This is not a pretty, pretty, almost too perfect, Cotswold town. No. Stroud was as close to the grime of the industrial revolution as any other town in the Gloucestershire Cotswolds. It has few architectural gems. However, its attraction lies in its energy and artistic ambitions (or pretensions). There has been a liberal, bohemian attitude at play here since the group of Tolstoyan Anarchists settled at Whiteways in 1898. There is a lively community of writers and artists living in the surrounding valleys. Many will have read Laurie Lee’s "Cider With Rosie" about his early life in the Slad Valley but artists Michael Cardew, Lyn Chadwick and Norman Jewson settled here, too. And Damien Hirst has a business making up his prints and artworks in nearby Chalford.
So, supposedly the claim that it is the Arts and Crafts centre of the Cotswolds is justified. A busy café culture pervades, too. The weaving industry all began in a couple of cottages up the hill in Bisley. This moved into the town where 150 mills were soon in action using the water-powered valleys. But, as the C19 progressed much of this cloth making moved north to the West Riding of Yorkshire. The surrounding valleys provide wonderful walks through combes and woodland that are so very different from the Central Wolds. Look out for the Subscription Rooms built around 1833.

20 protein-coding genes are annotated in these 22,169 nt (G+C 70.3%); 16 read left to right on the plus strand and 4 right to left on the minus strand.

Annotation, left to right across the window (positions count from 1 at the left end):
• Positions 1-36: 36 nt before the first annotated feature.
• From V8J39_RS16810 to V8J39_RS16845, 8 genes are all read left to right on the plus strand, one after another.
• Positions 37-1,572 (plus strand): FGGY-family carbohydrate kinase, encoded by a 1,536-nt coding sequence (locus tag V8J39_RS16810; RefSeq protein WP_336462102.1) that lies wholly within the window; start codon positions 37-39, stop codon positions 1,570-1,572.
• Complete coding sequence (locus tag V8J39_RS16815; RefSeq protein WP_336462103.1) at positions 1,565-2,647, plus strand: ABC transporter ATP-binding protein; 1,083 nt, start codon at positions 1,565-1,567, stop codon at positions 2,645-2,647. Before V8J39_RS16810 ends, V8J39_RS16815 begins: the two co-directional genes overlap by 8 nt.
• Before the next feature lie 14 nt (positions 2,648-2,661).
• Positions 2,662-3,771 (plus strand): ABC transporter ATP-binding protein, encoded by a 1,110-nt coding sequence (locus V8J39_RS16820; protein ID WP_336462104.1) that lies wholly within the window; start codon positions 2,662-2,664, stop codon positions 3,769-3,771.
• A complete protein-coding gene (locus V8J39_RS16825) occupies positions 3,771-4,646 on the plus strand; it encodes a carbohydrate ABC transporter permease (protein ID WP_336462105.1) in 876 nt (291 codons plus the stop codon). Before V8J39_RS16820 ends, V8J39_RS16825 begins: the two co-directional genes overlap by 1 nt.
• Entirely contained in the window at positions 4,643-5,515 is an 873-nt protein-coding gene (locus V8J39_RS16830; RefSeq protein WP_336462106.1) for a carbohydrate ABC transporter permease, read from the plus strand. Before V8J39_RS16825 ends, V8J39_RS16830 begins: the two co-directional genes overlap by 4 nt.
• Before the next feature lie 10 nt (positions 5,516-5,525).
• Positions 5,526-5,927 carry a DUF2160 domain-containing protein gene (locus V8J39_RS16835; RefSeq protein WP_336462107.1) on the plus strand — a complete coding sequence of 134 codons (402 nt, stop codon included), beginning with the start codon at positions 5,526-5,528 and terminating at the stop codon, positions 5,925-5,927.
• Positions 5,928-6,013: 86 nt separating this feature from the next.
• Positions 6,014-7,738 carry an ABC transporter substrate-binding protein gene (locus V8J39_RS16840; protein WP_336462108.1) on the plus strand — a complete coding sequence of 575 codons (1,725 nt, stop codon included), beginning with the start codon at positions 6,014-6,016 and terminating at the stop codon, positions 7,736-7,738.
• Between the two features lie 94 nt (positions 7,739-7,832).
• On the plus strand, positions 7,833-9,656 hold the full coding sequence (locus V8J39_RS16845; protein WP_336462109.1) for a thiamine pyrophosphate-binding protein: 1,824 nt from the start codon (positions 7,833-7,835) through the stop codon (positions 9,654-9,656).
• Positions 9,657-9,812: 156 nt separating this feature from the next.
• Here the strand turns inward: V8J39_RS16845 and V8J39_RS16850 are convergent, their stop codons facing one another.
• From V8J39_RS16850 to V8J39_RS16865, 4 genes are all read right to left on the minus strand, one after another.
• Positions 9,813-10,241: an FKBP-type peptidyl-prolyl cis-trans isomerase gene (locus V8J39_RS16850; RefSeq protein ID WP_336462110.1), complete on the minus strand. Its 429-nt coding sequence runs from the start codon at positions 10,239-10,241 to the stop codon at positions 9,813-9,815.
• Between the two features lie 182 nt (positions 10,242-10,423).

“Special Places" to Visit:
Museum In The Park and the Stroud House Gallery.
Fringe Festival - 2nd week of September. Arts Festival - October. stroudfringe.co.uk